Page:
Italy Says P2P Monitoring Firm Broke The Law -- But This Might Not Be A Good Thing
from the there-goes-that-evidence dept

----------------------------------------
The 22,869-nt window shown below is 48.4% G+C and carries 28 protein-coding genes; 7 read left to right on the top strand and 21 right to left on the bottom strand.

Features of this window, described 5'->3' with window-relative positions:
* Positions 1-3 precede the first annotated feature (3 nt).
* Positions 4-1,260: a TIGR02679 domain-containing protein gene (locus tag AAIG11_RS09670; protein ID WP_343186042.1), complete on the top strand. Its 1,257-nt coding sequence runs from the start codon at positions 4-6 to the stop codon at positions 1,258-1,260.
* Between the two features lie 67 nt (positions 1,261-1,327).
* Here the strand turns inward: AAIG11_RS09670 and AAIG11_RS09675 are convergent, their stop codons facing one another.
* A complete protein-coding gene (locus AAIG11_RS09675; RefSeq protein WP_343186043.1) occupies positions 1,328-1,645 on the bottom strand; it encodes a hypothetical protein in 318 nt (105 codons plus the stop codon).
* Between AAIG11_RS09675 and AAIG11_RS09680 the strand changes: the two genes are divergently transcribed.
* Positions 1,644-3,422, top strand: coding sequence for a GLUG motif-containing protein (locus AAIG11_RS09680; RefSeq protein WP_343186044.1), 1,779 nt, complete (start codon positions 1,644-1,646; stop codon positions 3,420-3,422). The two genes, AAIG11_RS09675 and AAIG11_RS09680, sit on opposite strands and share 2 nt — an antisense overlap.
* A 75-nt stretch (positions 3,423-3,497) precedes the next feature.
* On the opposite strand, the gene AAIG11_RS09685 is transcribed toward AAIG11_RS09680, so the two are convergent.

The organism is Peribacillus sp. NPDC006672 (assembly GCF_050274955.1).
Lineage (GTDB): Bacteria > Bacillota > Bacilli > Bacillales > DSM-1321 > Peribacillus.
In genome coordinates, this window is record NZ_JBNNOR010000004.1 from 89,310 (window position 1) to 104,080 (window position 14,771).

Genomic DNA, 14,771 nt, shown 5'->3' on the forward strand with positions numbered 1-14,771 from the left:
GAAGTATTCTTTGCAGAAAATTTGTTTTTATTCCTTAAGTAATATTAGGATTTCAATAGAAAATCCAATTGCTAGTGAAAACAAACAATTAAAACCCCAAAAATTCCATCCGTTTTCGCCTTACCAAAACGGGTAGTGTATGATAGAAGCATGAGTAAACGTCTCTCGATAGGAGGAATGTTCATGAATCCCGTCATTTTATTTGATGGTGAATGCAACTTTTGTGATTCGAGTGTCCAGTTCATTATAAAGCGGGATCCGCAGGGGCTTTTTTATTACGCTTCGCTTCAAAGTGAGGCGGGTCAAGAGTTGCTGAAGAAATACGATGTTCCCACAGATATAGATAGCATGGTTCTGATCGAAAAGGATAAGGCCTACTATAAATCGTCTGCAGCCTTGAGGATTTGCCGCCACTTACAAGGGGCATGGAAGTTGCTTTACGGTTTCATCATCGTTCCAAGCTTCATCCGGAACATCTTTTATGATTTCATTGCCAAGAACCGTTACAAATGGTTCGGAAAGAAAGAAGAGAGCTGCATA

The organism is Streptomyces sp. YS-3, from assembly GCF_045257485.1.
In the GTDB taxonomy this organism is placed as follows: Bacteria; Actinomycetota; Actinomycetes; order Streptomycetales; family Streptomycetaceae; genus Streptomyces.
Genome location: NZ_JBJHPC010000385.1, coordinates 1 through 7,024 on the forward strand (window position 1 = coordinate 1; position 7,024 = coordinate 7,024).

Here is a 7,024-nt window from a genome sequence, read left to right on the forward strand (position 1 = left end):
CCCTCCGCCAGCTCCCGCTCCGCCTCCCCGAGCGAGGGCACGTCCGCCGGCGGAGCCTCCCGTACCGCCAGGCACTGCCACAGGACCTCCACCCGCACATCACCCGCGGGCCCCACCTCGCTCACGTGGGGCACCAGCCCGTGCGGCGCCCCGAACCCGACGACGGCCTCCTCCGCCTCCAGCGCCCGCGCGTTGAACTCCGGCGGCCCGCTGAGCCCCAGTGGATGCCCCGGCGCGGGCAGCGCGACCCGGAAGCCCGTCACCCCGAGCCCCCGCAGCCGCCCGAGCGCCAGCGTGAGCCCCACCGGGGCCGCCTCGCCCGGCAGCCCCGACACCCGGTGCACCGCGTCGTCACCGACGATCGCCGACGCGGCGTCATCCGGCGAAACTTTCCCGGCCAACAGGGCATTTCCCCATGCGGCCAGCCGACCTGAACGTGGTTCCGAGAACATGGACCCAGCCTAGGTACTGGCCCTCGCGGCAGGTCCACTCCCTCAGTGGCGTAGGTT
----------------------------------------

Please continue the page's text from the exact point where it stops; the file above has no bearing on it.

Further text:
While I will argue vehemently over the fact that the entertainment industry's tactics are wrong, short-sighted and unfair to many of the people it accuses of copyright infringement, I'm not so sure that merely collecting information that someone's computer broadcasts about themselves should be considered a violation of privacy. I do agree that ISPs shouldn't just hand over data on who's account is attached to a certain IP address (that's a privacy violation. But, to simply collect the data, which is publicly "broadcast" by the user, hardly seems like a privacy violation. There are plenty of arguments against the entertainment industry's tactics -- but you get into dangerous territory when you start declaring publicly broadcast information as somehow "private." While it may be appealing in that it makes life more difficult for short-sighted entertainment industry execs hellbent on suing customers, the unintended consequences of such things could be dire. It raises serious questions about how other types of publicly broadcast info may be judged later.